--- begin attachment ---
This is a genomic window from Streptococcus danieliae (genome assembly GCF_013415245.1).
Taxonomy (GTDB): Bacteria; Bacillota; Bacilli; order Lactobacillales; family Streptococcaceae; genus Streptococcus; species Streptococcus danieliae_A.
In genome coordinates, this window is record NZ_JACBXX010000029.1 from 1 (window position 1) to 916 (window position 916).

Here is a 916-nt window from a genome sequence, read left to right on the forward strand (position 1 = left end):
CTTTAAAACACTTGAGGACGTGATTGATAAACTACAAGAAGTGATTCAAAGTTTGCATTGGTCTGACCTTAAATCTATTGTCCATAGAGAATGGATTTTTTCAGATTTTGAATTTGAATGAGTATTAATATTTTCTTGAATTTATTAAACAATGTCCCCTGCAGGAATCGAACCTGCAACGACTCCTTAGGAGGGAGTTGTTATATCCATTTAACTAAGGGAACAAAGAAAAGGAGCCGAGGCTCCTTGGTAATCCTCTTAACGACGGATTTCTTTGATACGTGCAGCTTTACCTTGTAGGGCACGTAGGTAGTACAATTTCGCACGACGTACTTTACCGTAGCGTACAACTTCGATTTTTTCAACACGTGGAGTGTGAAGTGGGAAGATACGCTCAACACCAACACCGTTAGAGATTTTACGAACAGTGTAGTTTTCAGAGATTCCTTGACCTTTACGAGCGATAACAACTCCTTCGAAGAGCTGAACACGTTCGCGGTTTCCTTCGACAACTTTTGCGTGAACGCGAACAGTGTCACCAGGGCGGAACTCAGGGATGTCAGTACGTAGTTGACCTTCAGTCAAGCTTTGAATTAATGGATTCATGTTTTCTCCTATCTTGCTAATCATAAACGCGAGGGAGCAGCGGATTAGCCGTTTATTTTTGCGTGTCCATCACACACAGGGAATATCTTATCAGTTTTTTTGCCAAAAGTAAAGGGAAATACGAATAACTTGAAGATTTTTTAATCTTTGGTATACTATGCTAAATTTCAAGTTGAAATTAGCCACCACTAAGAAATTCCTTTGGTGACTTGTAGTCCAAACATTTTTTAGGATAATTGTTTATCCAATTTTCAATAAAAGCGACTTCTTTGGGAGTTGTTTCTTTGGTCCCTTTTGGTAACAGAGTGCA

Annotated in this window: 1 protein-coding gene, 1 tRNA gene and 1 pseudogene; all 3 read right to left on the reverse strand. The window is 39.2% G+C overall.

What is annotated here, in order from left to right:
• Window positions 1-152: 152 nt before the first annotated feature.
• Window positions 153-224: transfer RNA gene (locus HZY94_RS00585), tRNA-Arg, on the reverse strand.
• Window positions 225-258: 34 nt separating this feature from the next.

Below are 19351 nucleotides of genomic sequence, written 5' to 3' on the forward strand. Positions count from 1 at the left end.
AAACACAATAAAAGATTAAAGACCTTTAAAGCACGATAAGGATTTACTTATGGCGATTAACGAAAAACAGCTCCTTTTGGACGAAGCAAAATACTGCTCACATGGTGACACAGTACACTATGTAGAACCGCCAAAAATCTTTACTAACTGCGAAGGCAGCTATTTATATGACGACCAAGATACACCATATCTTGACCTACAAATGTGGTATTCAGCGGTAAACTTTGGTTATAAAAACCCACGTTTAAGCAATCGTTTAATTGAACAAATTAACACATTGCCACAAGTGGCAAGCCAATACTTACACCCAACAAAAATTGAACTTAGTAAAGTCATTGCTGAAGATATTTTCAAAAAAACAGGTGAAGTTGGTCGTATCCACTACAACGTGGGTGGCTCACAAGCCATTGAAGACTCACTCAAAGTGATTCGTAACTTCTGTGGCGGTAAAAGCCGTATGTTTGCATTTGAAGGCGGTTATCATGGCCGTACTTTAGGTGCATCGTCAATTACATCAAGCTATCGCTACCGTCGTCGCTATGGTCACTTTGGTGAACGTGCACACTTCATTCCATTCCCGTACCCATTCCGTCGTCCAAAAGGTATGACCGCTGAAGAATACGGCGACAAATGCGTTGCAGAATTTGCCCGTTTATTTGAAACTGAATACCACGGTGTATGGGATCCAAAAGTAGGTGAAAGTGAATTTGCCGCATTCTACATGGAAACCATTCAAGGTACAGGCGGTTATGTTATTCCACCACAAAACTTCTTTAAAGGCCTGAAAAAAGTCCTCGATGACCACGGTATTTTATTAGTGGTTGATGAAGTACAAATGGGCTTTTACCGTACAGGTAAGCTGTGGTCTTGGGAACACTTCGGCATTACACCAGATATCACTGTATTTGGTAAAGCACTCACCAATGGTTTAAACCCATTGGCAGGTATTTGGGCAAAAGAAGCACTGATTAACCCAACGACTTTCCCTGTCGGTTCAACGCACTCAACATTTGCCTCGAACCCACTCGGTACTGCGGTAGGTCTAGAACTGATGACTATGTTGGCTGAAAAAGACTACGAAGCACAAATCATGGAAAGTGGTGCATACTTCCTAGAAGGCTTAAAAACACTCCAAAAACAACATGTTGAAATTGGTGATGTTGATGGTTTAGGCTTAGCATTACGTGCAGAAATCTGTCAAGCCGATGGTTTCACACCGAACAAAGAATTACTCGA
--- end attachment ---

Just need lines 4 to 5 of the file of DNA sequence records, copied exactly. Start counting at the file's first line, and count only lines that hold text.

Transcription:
Here is a 916-nt window from a genome sequence, read left to right on the forward strand (position 1 = left end):
CTTTAAAACACTTGAGGACGTGATTGATAAACTACAAGAAGTGATTCAAAGTTTGCATTGGTCTGACCTTAAATCTATTGTCCATAGAGAATGGATTTTTTCAGATTTTGAATTTGAATGAGTATTAATATTTTCTTGAATTTATTAAACAATGTCCCCTGCAGGAATCGAACCTGCAACGACTCCTTAGGAGGGAGTTGTTATATCCATTTAACTAAGGGAACAAAGAAAAGGAGCCGAGGCTCCTTGGTAATCCTCTTAACGACGGATTTCTTTGATACGTGCAGCTTTACCTTGTAGGGCACGTAGGTAGTACAATTTCGCACGACGTACTTTACCGTAGCGTACAACTTCGATTTTTTCAACACGTGGAGTGTGAAGTGGGAAGATACGCTCAACACCAACACCGTTAGAGATTTTACGAACAGTGTAGTTTTCAGAGATTCCTTGACCTTTACGAGCGATAACAACTCCTTCGAAGAGCTGAACACGTTCGCGGTTTCCTTCGACAACTTTTGCGTGAACGCGAACAGTGTCACCAGGGCGGAACTCAGGGATGTCAGTACGTAGTTGACCTTCAGTCAAGCTTTGAATTAATGGATTCATGTTTTCTCCTATCTTGCTAATCATAAACGCGAGGGAGCAGCGGATTAGCCGTTTATTTTTGCGTGTCCATCACACACAGGGAATATCTTATCAGTTTTTTTGCCAAAAGTAAAGGGAAATACGAATAACTTGAAGATTTTTTAATCTTTGGTATACTATGCTAAATTTCAAGTTGAAATTAGCCACCACTAAGAAATTCCTTTGGTGACTTGTAGTCCAAACATTTTTTAGGATAATTGTTTATCCAATTTTCAATAAAAGCGACTTCTTTGGGAGTTGTTTCTTTGGTCCCTTTTGGTAACAGAGTGCA